An Alphabetical Analysis
Volume 6 - Doctrinal Truth - Page 41 of 270
Made Nigh (Eph. 2:13).
Made Peace (Col. 1:20).
Boldness to enter (Heb. 10:19).
Such is the summary of the way in which the blood of Christ is used in
the New Testament.  It cannot be set aside.  Life, forgiveness and peace are
vitally linked with this evidence of precious life laid down, the Scriptural
evidence that righteousness has not been flouted, that Love has had its way,
and that the Saviour's death was neither by accident nor disease, but was a
voluntary offering, vicarious and substitutionary.  May the Spirit of truth
make these 'dry bones' (the mere list given above) live to every reader.
Blot Out.  This term is used in both Old and New Testaments either for the
blotting out of a name, a remembrance, transgression, sin and ordinances.
The word used in the Old Testament is the Hebrew machah whose first
occurrences are in Genesis 6:7 and 7:4, where the latter reads, 'Every living
substance that I have made will I destroy (margin, Heb. blot out) from off
the face of the earth'.  This word is used of wiping away tears, of wiping a
dish or a mouth (Isa. 25:8; 2 Kings 21:13 and Prov. 30:20).  Where David uses
it in Psalm 51:1,9, he seems to differentiate between blotting out the record
of his transgressions, from the cleansing of his sin.  Isaiah 43:25 employs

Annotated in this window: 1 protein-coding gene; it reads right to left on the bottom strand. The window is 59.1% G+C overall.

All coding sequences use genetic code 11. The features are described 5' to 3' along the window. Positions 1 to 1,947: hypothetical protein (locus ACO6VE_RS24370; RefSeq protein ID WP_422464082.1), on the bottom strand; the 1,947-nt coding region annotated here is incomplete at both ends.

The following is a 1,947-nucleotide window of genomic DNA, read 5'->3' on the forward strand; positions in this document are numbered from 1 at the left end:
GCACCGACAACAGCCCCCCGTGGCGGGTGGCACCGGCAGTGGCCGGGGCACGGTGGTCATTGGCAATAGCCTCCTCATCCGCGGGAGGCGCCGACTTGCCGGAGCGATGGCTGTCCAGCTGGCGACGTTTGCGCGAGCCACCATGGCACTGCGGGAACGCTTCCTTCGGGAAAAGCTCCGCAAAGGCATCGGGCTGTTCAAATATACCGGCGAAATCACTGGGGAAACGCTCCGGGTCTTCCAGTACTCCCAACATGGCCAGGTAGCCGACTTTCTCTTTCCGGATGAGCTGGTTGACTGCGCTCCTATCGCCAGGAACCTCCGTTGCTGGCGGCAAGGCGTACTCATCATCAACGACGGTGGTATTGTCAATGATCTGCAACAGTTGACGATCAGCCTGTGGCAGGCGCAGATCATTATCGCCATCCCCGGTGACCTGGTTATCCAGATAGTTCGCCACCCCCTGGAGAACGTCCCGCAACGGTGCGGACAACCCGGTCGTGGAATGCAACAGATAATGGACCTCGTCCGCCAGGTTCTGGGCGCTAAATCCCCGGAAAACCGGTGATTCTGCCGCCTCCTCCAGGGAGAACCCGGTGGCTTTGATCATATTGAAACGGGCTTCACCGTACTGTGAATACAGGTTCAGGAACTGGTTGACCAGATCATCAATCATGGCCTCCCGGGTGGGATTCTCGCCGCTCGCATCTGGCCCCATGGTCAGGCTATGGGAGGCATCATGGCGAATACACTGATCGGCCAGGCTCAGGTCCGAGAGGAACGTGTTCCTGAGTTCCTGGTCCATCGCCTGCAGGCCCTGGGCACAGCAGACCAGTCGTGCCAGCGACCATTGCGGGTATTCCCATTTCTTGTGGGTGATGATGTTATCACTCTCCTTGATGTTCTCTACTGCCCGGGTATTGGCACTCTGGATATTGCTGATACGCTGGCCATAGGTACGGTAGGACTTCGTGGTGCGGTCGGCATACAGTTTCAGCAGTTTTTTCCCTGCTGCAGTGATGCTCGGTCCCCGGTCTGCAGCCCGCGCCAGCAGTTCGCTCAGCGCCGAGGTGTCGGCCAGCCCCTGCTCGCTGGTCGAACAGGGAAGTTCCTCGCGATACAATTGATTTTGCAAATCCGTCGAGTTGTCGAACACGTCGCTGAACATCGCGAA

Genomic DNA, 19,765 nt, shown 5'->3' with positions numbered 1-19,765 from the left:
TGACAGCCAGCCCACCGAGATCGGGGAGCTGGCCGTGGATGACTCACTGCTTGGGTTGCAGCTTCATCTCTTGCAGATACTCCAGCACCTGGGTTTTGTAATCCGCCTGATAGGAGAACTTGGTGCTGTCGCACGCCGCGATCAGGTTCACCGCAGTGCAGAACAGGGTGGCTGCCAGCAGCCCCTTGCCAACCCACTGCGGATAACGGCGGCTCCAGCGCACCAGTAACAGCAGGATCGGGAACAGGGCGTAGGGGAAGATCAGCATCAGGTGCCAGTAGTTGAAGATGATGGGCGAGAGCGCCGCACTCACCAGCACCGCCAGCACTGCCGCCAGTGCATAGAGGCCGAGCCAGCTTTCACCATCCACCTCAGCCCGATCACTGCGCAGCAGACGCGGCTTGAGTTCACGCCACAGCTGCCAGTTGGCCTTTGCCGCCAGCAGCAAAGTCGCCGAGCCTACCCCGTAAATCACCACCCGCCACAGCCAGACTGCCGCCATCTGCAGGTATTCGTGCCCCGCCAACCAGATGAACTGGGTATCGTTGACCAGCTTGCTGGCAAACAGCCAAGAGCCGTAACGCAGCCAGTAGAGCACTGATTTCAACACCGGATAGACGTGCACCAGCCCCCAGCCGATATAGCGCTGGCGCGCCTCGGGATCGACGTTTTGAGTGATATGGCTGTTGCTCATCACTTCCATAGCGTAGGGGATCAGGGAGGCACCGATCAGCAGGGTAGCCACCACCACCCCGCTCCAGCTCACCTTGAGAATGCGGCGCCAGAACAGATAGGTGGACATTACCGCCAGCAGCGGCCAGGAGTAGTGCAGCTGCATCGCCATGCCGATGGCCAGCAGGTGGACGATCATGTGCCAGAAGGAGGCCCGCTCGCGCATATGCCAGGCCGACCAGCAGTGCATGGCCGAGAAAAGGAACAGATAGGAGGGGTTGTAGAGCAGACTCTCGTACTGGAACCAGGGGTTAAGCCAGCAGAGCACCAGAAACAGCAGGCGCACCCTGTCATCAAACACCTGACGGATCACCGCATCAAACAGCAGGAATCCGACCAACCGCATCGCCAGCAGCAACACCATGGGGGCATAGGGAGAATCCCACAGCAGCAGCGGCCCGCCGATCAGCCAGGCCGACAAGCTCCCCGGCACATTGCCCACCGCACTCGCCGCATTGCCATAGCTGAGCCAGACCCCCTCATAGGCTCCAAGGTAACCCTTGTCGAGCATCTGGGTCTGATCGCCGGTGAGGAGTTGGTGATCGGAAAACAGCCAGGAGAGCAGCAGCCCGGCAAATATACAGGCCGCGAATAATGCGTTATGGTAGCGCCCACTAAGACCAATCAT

the figure in a similar way, but Isaiah 44:22 needs a little attention:
'I have blotted out, as a thick cloud, thy transgressions, and, as a
cloud, thy sins'.
It is not that God employs a thick cloud to blot out the sins of His
people, it is the cloud itself that is blotted out.  Jenour's translation has
much in its favour:
'I have dispelled thy transgressions as a mist, and thy sins as a
The use of the word in Colossians 2:14, 'Blotting out the handwriting
of ordinances' refers to the completeness of the believer in Christ, who is
no longer under the necessity to observe holy days, new moons or sabbaths,
who, having died with Christ from the elements of the world, is no longer
subject to ordinances, either Divine or human (Col. 2:20 -22).  All such are
shadows and have no place in the dispensation of the Mystery, where every
believer is complete in Christ.  The one other occurrence of this term  is
found in Revelation 3:5, 'I will not blot out his name out of the book of
life'.  This seems to be an echo of the earlier promise, 'He that overcometh
shall not be hurt of the second death' (Rev. 2:11).  It is contrary to the
intention, as it is contrary to the universal testimony of the Scriptures, to
suggest that anyone's name will ever be blotted out of the book of life.  As
Revelation 2:11, with its promise that the overcomer shall not be hurt of the
second death, looks back to verse 10, where there is the prospect of
suffering a martyr's death for the truth's sake, so here in Revelation 3:5,
this reference to the book of life is set over against the statements of
verses 1 and 2, where the church in Sardis had a name that it lived, and yet
was dead, and in which much that remained was 'ready to die'.  For fuller
examination of these passages, see Millennial Studies9.  Wiped out, blotted
out, put out of remembrance are our sins; blotted out, cancelled, abolished
(see use of word in Ezek. 6:6) are all ordinances, observances, rites,
ceremonies, whether found earlier in the pages of Scripture, or imposed by